Baer: The symphonic commissions seem like a bit of a high-wire act. You don’t really know how it’s going to sound until fairly late in rehearsals. Have there ever been any disasters?

Currie: No! We can’t really afford them. Resources are so tight. Of course, you’re always taking a little bit of a risk, but I really try to ensure the pieces have longevity. Of the 30 or so concerto premiers I’ve given, 25 or 26 of them have had substantial lives, with dozens of performances after the premier. I do pay attention to [which composers] are up and coming. I try to get people at the right time.

Baer: Presumably, you can have your pick of gigs on a global scale. What drew you to commit three years to being an artist in residence at the Oregon Symphony and traveling all over the state to visit everywhere from cultural centers to a home for boys?

Currie: This is an outstanding community, very receptive to new works. As a percussionist I’m someone who’ve very keen to present contemporary music. Every time I’ve been struck by the audience’s wonderful belief in what we’re doing. I’m a huge Portland fanatic.

Baer: This weekend you’re playing Andrew Norman’s concerto for percussion and orchestra, called “Switch”. Can you describe it?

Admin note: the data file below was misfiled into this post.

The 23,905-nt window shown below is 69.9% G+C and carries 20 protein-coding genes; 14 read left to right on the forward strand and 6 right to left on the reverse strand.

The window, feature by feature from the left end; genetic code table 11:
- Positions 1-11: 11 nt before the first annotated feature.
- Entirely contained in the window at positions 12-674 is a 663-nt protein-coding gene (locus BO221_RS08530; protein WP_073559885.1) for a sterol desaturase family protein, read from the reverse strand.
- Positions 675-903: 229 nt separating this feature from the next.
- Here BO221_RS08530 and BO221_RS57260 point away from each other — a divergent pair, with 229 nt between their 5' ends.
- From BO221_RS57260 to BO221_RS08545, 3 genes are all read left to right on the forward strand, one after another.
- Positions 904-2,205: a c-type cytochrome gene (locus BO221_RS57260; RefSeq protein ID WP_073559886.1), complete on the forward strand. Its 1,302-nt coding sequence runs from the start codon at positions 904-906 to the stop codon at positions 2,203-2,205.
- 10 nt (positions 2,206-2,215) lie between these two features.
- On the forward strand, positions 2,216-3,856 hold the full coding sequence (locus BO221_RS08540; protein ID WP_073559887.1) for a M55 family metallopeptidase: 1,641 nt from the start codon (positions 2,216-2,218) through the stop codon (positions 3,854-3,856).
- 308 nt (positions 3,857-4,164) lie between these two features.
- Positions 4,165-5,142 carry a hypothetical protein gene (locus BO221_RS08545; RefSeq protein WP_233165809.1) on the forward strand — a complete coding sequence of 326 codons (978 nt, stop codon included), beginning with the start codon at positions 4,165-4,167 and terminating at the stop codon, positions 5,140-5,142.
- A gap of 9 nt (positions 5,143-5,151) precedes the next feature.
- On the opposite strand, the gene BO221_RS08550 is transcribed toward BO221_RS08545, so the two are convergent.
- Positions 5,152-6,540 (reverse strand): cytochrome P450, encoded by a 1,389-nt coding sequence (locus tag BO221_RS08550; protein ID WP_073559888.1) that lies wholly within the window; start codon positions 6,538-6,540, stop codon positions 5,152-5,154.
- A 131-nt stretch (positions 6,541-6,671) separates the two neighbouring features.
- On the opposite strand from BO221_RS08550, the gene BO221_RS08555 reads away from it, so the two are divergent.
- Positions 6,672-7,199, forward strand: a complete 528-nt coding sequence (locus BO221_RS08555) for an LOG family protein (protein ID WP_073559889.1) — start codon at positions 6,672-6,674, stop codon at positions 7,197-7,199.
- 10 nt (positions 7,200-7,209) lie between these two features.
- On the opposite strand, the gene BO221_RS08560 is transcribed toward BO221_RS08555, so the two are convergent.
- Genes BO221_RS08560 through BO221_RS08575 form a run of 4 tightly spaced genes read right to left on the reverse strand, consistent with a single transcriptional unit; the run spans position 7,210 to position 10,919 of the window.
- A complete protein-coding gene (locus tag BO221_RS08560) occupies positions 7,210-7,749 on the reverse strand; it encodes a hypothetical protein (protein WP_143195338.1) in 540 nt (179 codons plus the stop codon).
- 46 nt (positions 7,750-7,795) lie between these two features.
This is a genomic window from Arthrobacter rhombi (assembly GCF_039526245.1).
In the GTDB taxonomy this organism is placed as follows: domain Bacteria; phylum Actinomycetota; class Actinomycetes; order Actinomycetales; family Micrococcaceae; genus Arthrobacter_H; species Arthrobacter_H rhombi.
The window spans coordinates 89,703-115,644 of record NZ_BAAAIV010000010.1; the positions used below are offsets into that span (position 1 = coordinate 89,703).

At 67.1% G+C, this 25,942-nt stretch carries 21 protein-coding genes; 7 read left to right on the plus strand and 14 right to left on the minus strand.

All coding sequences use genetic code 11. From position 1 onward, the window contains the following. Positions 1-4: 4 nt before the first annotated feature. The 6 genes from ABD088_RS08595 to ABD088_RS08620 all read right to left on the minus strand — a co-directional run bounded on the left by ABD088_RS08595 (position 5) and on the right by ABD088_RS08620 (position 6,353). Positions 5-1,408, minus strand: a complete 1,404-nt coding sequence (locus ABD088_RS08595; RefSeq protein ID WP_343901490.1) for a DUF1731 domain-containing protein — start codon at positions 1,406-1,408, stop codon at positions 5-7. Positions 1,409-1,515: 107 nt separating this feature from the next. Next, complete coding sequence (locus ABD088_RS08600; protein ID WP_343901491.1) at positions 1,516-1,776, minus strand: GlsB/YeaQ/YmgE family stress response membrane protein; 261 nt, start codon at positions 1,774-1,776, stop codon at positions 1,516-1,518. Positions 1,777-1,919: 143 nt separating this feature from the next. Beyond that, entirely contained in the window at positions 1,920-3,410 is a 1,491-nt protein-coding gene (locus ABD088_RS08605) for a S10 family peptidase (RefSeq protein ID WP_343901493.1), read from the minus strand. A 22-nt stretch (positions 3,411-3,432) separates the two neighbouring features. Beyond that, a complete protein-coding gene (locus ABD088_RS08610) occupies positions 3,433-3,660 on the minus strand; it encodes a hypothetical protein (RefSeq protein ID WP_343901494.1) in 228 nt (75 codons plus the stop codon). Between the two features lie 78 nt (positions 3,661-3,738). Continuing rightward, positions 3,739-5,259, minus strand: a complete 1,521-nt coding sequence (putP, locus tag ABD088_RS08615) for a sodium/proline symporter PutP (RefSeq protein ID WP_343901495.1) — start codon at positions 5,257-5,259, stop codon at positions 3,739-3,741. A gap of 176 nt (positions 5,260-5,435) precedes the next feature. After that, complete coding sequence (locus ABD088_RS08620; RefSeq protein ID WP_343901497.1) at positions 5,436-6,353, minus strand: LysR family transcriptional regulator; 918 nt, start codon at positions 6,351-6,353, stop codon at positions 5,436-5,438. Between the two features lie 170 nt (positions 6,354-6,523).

Currie: Basically “Switch” is a game for percussion and orchestra. The music is controlled by different people at different times, most notably the percussionists in the orchestra, who have sonic triggers that change what kind of material we’re playing — like someone channel-hopping. At the front is poor old me, desperately trying to make sense of the percussion rig and play the correct configuration of a phrase that keeps getting repeated, like a computer animated character trying to jump onto an elevator and slipping off.

Baer: I love something Andrew Norman wrote for the premier of “Switch”: He put it on you to bring across the musical ideas in the face of an “onslaught of interruption and interference. What’s it like to have the composer gunning for you like that?

Currie: I’m very fond of Andrew! And honored to play this piece. Actually he was quite reclusive the time of writing. That can be the way. Other composers really want a lot of dialogue. Andrew was quite introspective but it really jumps off the page.